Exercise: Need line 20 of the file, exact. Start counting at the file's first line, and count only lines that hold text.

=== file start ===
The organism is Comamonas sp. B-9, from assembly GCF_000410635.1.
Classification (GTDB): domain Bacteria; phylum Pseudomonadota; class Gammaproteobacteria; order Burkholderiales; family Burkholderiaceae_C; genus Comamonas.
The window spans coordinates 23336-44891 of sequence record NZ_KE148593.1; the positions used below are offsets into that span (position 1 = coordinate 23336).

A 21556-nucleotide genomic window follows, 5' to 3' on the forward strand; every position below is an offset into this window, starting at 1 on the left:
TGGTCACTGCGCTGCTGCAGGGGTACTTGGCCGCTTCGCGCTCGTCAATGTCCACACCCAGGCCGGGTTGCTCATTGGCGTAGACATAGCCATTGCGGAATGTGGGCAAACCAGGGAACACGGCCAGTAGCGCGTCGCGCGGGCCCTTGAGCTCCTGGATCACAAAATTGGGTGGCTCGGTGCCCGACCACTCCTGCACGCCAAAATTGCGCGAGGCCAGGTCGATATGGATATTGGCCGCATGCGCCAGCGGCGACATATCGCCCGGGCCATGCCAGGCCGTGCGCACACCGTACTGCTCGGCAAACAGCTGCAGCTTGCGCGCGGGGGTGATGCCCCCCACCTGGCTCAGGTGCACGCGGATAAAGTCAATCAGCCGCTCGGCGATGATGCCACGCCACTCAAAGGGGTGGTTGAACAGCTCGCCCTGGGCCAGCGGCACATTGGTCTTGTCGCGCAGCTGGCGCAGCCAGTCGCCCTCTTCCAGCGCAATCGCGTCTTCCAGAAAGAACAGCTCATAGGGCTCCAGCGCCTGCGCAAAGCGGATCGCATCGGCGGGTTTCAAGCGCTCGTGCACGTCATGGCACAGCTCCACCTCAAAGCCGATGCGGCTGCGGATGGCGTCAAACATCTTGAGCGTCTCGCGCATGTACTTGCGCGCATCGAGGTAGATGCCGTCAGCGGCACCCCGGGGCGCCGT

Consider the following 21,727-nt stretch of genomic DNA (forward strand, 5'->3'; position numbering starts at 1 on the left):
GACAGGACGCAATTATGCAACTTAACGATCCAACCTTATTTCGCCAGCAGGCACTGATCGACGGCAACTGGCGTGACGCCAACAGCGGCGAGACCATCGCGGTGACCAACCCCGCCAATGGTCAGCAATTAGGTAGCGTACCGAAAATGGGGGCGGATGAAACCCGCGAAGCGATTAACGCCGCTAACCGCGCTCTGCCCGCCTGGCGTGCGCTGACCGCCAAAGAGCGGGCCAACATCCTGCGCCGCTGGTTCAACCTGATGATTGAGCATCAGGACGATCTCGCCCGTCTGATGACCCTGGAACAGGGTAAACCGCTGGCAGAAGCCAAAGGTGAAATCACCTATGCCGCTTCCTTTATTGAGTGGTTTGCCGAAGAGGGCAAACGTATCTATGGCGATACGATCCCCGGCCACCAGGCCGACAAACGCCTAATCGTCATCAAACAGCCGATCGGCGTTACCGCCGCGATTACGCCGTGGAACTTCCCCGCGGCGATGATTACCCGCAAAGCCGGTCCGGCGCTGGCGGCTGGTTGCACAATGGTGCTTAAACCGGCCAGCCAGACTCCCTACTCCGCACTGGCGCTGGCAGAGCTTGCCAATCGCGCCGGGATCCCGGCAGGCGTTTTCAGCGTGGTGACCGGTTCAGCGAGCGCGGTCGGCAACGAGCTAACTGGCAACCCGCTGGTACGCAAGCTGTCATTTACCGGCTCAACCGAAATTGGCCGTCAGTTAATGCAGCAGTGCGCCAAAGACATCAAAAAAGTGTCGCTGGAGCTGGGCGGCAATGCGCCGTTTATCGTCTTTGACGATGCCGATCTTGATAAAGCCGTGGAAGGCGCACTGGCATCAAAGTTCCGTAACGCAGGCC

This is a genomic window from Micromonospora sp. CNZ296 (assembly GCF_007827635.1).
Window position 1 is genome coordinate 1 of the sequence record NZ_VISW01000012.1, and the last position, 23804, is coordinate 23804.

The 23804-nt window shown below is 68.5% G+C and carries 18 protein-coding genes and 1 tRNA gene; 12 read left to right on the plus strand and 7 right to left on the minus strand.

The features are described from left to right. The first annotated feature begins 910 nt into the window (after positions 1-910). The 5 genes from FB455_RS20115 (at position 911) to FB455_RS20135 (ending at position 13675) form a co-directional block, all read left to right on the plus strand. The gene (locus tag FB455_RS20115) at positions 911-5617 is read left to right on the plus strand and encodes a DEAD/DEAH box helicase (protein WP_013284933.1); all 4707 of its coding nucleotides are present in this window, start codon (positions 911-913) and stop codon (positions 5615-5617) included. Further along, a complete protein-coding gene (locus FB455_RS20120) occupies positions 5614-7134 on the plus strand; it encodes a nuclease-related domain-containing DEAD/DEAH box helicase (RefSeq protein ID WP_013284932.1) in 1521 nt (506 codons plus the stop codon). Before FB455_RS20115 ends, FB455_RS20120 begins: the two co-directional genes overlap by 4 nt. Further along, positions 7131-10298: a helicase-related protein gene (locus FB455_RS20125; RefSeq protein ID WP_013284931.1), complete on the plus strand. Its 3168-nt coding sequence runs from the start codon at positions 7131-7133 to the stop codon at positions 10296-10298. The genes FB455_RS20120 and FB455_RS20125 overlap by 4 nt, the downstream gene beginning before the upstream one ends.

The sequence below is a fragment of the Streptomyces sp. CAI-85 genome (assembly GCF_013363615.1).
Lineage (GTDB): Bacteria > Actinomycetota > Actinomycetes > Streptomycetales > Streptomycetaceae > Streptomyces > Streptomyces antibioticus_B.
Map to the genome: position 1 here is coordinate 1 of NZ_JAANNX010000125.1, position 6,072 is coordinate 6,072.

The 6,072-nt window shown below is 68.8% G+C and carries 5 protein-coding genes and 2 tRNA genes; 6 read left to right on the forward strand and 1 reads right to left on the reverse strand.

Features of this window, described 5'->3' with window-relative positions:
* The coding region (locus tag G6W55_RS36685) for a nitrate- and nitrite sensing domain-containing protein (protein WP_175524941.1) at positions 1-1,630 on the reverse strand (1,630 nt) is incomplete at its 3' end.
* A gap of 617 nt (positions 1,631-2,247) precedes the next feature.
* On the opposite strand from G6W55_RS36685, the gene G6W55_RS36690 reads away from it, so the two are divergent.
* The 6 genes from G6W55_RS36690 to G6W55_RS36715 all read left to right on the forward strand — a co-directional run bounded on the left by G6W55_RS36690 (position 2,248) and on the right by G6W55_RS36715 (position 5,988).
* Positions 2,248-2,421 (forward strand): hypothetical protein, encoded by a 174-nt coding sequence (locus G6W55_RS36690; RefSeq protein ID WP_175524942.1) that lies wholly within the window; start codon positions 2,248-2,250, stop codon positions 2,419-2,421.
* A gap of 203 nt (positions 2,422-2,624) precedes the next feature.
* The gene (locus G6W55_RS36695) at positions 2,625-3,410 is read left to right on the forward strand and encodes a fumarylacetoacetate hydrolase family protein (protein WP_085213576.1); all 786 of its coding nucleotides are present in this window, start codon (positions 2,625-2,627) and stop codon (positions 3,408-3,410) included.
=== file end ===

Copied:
* The 6 genes from G6W55_RS36690 to G6W55_RS36715 all read left to right on the forward strand — a co-directional run bounded on the left by G6W55_RS36690 (position 2,248) and on the right by G6W55_RS36715 (position 5,988).